The speaker of the Ugandan parliament has promised she will pass the so-called “Kill the Gays” bill in the next two weeks — she called it a “Christmas gift” for the Ugandan people. The bill would legalize the death penalty for LGBT people and people with HIV or AIDS.
Uganda experts say that one way to stop this bill is to get pressure from banks that have significant resources invested in the country, such as Citibank and Barclays.
Citibank and Barclays together have hundreds of millions of dollars invested in Uganda and wield significant influence in the country, just as banking lobbyists wield influence with Congress in the US. Citibank and Barclays speaking out against the “Kill the Gays” bill might be the best — and only — chance to stop it.
Collin Burton is a Citibank customer who is also gay. Collin started a petition on Change.org asking Citibank and Barclays to speak out against the “Kill the Gays” bill. Click here to sign Collin’s petition right now.
Citibank and Barclays are both big supporters of LGBT rights for their own employees, yet they invest money with a government that is threatening to execute LGBT people. “I expect Citibank and Barclays to live up to the values of equality and fairness, not just list them on their websites,” Collin says.
If Citibank and Barclays speak out against the “Kill the Gays” bill, Ugandan legislators will see that they are risking the business relationships that keep their government afloat.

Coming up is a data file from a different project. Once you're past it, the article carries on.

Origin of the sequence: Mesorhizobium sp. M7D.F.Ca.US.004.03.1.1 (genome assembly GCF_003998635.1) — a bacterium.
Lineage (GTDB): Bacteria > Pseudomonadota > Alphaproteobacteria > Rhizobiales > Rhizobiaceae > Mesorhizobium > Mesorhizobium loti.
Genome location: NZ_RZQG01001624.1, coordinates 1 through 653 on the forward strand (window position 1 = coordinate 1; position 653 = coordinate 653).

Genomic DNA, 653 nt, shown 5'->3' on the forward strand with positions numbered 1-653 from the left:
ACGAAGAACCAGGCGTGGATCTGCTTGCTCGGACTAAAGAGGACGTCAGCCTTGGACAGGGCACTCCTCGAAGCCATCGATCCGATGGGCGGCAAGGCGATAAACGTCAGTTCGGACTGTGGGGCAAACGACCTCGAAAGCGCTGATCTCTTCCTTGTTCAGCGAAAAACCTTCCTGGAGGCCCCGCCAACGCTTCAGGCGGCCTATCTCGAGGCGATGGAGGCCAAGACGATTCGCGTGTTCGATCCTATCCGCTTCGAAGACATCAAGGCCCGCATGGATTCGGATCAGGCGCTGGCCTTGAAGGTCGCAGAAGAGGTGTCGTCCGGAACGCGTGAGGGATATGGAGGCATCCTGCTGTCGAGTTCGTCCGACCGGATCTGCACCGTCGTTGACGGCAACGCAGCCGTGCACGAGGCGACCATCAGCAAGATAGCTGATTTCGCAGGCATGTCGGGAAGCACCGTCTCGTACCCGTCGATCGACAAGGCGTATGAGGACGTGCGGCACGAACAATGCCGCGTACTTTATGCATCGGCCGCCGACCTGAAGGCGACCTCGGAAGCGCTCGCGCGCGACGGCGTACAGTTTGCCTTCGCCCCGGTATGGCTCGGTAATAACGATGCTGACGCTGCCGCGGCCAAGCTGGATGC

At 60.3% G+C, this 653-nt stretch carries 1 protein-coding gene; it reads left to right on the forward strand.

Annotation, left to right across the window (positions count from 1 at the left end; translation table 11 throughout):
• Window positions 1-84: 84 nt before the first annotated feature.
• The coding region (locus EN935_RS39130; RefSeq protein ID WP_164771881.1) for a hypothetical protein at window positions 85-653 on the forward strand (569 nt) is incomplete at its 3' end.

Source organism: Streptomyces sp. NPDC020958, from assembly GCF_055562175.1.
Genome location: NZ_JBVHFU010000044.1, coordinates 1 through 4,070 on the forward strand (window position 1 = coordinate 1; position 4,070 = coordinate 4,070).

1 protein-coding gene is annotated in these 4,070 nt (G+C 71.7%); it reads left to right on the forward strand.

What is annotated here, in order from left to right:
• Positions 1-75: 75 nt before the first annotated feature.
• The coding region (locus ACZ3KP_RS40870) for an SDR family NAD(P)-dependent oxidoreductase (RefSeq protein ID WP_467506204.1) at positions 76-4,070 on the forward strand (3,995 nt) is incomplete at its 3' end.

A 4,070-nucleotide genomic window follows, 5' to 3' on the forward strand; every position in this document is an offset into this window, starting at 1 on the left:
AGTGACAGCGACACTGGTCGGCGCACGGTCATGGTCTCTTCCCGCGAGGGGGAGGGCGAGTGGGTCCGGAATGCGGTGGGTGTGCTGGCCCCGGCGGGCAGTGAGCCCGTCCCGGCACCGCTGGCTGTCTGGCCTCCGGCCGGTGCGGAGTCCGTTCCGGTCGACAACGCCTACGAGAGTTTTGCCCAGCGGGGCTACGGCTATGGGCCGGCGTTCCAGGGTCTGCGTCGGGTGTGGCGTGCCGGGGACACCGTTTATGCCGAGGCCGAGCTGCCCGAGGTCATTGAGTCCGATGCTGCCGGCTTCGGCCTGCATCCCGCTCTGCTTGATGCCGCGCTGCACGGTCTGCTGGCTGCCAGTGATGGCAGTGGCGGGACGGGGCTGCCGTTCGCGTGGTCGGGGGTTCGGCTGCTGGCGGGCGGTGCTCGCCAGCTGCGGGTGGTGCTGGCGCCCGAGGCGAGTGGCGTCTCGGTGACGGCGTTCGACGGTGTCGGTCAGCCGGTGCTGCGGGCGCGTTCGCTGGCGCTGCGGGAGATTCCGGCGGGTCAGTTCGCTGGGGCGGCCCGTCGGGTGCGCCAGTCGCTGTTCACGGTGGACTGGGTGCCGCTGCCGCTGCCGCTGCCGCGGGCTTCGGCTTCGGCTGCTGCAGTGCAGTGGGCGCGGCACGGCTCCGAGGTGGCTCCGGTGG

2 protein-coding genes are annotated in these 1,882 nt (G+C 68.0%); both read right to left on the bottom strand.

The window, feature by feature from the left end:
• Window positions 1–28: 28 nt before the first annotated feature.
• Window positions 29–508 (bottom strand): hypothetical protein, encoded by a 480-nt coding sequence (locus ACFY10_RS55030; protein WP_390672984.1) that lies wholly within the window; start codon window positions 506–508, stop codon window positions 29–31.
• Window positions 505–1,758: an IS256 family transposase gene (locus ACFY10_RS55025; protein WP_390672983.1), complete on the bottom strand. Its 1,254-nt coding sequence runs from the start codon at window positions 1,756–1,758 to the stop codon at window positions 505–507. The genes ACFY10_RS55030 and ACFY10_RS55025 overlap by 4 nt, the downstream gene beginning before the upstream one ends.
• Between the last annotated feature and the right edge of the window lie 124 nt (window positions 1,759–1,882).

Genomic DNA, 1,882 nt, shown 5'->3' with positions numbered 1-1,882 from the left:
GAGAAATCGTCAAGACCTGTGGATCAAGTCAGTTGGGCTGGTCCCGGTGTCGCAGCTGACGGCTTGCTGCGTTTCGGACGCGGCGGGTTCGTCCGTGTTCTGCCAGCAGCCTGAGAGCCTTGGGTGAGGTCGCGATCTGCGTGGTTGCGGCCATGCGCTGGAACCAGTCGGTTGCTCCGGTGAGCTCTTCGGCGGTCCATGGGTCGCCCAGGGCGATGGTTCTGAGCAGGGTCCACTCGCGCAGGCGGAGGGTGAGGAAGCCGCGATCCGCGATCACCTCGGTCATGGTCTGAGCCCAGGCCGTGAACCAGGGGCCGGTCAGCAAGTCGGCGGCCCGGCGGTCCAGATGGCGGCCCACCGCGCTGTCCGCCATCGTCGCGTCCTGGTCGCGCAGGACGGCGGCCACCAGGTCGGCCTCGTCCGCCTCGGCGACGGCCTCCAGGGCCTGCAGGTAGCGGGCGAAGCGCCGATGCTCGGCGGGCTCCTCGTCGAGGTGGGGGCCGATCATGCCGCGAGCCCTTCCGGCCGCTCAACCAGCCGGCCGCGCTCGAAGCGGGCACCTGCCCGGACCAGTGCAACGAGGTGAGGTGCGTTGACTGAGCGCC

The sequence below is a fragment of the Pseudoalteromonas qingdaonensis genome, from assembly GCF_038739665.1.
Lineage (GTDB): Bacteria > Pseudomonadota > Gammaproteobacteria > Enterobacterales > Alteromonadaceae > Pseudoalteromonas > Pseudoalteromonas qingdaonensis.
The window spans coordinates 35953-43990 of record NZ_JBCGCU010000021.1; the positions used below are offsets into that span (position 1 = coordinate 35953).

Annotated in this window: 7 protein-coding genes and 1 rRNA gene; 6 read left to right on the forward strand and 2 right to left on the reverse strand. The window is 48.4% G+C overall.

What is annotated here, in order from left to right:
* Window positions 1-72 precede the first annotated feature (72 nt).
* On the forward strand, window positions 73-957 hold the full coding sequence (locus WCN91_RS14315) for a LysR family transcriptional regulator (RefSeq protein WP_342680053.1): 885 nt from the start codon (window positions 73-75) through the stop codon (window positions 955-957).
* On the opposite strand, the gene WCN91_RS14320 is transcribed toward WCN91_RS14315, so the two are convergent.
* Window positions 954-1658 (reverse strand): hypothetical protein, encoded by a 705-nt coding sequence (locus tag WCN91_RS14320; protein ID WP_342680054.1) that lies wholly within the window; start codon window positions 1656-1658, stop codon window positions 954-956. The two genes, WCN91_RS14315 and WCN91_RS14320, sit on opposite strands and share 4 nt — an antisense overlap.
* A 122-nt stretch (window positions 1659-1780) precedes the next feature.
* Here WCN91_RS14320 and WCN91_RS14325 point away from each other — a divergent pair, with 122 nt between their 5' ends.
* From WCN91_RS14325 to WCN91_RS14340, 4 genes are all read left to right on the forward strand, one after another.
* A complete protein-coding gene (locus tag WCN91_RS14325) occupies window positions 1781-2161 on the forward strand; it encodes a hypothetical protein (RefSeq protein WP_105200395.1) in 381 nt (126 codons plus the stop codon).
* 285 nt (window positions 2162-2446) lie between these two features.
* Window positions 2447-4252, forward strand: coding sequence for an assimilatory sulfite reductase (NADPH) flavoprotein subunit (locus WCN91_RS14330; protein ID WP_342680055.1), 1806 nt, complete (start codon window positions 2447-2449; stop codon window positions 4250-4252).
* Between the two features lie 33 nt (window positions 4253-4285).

Click here to sign Collin’s petition asking Citibank and Barclays to issue strong statements condemning Uganda’s “Kill the Gays” bill. The bill could come up for a vote any day, so swift action is essential.
Thanks for being a change-maker,
– Mark Anthony and the Change.org team
|In hours, Uganda could pass a law that could impose the death penalty for homosexuality. An international outcry shelved this bill last year — we urgently need to ramp up the pressure to press President Museveni to stand up for human rights and stop this brutal law. Sign below, and tell everyone:|
We’ve helped stop this bill before, and we can do it again. After a massive global outcry last year, Ugandan President Museveni blocked the bill’s progress. But political unrest is mounting in Uganda, and religious extremists in Parliament are hoping confusion and violence in the streets will distract the international community from a second push to pass this hate-filled law. We can show them that the world is still watching.
We have no time to lose. Let’s get one million voices against Uganda’s gay death penalty in the next 24 hours — we’ll deliver it to Uganda’s leaders and key countries. Click here to take action, then forward this email to everyone:
Being gay in Uganda is already dangerous and terrifying. LGBT Ugandans are regularly harassed and beaten, and just last year gay rights activist David Kato (pictured above) was brutally murdered in his own home. Now they are threatened by this draconian law which could impose life imprisonment for people convicted of same-sex relations, and the death penalty for “serial offenders”. Even NGOs working to prevent the spread of HIV can be imprisoned for “promoting homosexuality” under this hate-filled law.